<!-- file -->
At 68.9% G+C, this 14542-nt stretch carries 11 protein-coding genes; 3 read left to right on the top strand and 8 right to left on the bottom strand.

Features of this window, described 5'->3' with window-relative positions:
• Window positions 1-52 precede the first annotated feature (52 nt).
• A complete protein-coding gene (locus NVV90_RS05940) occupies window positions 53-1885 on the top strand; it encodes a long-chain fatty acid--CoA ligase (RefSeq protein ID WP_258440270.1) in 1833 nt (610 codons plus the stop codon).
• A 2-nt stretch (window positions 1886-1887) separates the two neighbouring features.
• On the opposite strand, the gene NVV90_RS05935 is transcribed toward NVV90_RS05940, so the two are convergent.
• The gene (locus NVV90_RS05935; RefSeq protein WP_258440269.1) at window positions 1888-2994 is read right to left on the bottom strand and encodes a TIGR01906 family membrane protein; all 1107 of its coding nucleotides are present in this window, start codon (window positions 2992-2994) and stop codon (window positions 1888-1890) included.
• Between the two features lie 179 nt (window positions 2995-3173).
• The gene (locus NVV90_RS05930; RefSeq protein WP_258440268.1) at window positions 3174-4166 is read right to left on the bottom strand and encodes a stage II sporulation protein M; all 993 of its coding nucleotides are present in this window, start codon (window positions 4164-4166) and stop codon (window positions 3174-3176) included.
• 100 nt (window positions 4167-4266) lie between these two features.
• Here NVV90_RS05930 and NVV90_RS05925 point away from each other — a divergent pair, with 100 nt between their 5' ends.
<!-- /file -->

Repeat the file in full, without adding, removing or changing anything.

At 68.9% G+C, this 14542-nt stretch carries 11 protein-coding genes; 3 read left to right on the top strand and 8 right to left on the bottom strand.

Features of this window, described 5'->3' with window-relative positions:
• Window positions 1-52 precede the first annotated feature (52 nt).
• A complete protein-coding gene (locus NVV90_RS05940) occupies window positions 53-1885 on the top strand; it encodes a long-chain fatty acid--CoA ligase (RefSeq protein ID WP_258440270.1) in 1833 nt (610 codons plus the stop codon).
• A 2-nt stretch (window positions 1886-1887) separates the two neighbouring features.
• On the opposite strand, the gene NVV90_RS05935 is transcribed toward NVV90_RS05940, so the two are convergent.
• The gene (locus NVV90_RS05935; RefSeq protein WP_258440269.1) at window positions 1888-2994 is read right to left on the bottom strand and encodes a TIGR01906 family membrane protein; all 1107 of its coding nucleotides are present in this window, start codon (window positions 2992-2994) and stop codon (window positions 1888-1890) included.
• Between the two features lie 179 nt (window positions 2995-3173).
• The gene (locus NVV90_RS05930; RefSeq protein WP_258440268.1) at window positions 3174-4166 is read right to left on the bottom strand and encodes a stage II sporulation protein M; all 993 of its coding nucleotides are present in this window, start codon (window positions 4164-4166) and stop codon (window positions 3174-3176) included.
• 100 nt (window positions 4167-4266) lie between these two features.
• Here NVV90_RS05930 and NVV90_RS05925 point away from each other — a divergent pair, with 100 nt between their 5' ends.